The window of opportunity for U.S. citizens to sponsor their married children for a green card might be closing. This past June the Senate passed an immigration bill that would, if approved by the rest of Congress, eliminate the opportunity for U.S. citizens to apply for their married children over the age of 31.
Under the current system over 23,000 married sons and daughters of U.S. citizens are permitted to receive a green card every year. This opportunity falls under the third of four family preference groups, the hierarchy which determines which family members get prioritized. The fourth family preference group for brothers and sisters of U.S. citizens would also be eliminated if the Senate bill passes as is.
It is important to note that these new immigration laws have not yet gone into effect. Congress continues to debate and amend the bill, so it may take some time for immigration reform laws to pass. That being said most of those familiar with the discussions in Washington believe new laws will pass in the near future, as both sides of the political spectrum agree that the current immigration system is broken. Any applications received before the law is finalized (or perhaps shortly thereafter if a grace period is granted) will be processed by the government, while those received afterwards will be rejected. The added benefit of applying now is that you would be ahead of the many people who will apply after you in the immigration "line".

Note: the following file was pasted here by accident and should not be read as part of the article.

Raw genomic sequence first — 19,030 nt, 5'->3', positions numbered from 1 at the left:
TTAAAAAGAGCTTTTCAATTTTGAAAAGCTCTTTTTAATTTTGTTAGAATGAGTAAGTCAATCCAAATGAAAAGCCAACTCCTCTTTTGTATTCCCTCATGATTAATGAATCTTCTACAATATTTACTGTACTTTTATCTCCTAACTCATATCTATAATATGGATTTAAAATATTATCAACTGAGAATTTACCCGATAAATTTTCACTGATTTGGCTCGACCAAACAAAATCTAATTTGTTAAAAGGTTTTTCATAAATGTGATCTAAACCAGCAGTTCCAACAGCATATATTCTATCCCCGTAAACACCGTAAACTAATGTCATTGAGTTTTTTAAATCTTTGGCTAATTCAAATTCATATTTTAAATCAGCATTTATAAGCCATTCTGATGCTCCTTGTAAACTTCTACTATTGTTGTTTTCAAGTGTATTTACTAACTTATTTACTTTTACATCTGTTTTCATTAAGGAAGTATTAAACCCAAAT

What does this mean for you? If you are a U.S. citizen with a married child in need of a green card, now is the time to apply. Waiting may mean losing this opportunity to reunite with your married children in the U.S.
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